American Black Bear
Facts about this animal
The black bear is approximately 1,5 to 1,8 m long and varies in weight from 78 to 225 kgs (males) and 45 to 135 kgs (females). They have small eyes, large, prominent ears, a long snout, a large body, and a short tail. The shaggy hair varies in color from white through chocolate brown, cinnamon brown, and blonde to black, but most black bears are indeed black or a darker shade of brown.
Did you know?
Contrary to popular belief, bears do not actually hibernate, they just go into dormancy. During this period all bears lose a great deal of weight, between 15-30% for a male and up to 40% for a female.
|Name (Scientific)||Ursus americanus|
|Name (English)||American Black Bear|
|Name (French)||Ours noir d'Amérique ou Baribal|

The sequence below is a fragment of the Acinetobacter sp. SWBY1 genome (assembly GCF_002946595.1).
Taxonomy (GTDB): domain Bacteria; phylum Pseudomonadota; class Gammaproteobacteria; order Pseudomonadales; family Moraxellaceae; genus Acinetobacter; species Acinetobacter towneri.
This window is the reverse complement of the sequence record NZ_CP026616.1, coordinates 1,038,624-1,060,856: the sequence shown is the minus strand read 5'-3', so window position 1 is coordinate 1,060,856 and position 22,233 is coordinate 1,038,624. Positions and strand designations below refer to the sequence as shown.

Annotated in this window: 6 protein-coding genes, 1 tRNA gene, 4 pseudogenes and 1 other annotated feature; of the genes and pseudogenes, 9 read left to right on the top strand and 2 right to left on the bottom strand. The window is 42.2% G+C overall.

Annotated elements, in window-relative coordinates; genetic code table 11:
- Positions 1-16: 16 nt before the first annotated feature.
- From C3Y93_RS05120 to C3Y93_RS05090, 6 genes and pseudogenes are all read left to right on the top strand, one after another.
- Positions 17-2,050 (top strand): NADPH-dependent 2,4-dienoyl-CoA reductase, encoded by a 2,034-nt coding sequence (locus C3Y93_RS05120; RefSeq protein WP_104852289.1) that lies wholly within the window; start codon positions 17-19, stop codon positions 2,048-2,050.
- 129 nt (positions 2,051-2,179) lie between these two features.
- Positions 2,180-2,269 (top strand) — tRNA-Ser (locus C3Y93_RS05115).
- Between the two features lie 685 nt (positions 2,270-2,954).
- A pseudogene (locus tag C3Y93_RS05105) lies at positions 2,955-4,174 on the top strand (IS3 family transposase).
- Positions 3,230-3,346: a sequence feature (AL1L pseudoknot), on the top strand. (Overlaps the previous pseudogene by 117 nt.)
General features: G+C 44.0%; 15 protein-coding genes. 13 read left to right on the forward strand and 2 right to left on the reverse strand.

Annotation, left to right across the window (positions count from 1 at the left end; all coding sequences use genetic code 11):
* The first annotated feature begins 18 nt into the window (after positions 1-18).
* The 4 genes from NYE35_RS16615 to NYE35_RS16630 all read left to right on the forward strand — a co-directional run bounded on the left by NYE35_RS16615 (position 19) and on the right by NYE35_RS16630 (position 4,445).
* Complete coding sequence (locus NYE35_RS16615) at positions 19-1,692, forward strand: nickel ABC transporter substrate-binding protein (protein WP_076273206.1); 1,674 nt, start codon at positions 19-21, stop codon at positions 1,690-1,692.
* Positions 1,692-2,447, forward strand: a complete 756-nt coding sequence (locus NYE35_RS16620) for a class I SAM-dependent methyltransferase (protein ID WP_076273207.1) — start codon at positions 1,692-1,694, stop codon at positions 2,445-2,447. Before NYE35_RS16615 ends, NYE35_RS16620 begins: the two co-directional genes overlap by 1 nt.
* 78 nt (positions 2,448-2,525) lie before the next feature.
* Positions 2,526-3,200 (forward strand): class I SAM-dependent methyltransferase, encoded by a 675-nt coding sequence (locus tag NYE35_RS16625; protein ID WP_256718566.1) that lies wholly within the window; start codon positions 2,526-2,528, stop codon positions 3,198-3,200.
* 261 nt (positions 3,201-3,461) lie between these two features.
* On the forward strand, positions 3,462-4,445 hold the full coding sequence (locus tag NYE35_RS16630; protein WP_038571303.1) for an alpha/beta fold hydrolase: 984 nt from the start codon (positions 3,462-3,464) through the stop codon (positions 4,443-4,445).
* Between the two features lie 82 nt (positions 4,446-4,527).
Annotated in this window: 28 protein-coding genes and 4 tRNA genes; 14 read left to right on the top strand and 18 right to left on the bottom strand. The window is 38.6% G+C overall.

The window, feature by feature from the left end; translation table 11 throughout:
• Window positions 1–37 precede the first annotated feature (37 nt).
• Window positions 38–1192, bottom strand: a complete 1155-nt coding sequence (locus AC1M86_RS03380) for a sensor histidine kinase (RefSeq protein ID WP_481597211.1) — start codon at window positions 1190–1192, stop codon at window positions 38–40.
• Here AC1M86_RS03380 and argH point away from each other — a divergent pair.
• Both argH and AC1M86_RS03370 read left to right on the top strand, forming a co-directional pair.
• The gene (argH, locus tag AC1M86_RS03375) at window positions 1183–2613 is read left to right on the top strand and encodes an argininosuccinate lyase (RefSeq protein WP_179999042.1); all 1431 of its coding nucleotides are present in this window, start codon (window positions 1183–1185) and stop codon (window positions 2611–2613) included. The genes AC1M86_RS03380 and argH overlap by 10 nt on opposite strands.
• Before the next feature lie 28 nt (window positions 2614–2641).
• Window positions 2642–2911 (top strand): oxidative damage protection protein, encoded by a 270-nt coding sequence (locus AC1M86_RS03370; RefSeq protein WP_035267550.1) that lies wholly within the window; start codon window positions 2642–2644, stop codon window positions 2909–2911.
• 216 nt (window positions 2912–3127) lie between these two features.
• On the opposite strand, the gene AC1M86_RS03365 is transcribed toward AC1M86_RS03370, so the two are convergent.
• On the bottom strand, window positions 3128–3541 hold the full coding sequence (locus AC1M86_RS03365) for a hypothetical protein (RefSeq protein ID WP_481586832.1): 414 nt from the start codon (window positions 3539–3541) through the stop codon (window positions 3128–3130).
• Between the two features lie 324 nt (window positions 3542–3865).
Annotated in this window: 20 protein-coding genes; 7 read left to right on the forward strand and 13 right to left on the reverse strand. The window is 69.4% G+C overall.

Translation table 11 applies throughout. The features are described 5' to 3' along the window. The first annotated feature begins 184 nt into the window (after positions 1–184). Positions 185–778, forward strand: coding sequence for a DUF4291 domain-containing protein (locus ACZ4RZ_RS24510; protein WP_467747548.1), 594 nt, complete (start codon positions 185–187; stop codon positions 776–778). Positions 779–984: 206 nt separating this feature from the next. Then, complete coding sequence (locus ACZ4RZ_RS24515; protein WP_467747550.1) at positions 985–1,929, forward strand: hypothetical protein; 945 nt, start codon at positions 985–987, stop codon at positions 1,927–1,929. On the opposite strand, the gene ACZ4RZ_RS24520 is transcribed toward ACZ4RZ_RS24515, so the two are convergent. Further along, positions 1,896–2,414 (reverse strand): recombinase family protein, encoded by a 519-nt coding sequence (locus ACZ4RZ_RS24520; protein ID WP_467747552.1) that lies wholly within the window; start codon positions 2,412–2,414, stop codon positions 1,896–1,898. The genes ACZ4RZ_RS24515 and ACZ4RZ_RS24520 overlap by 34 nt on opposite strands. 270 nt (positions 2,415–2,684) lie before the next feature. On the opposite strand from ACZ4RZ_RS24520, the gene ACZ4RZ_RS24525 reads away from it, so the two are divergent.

|Name (Spanish)||Oso negro americano|
|CITES Status||Appendix II|
|CMS Status||Not listed|
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|Range||North America (Canada, Mexico, USA)|
|Habitat||Commonly found in different kind of forests. Also in swamps and scrublands. A subspecies of the American black bear even lives in the frozen tundra regions of Alaska and Canada.|
|Wild population||Canada: 327.200 -341.200; USA: 186.881-206.751 (Wikipedia 2011)|
|Zoo population||296 reported to ISIS (2007)|
In the Zoo
How this animal should be transported
For air transport, Container Note 72 of the IATA Live Animals Regulations should be followed.
Find this animal on ZooLex
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Why do zoos keep this animal
The American black bear is the least threatened of all bear species. For zoos outside North America keeping this species has, therefore, a low priority. In the USA and Canada is shown as an important element of the native fauna and because of its cultural relevance for the native peoples.
All large bears are very popular with the public and of major educational interest.
Zoos within the species' range may also keep black bears for animal welfare reasons as they may take care of injured or orphaned individuals.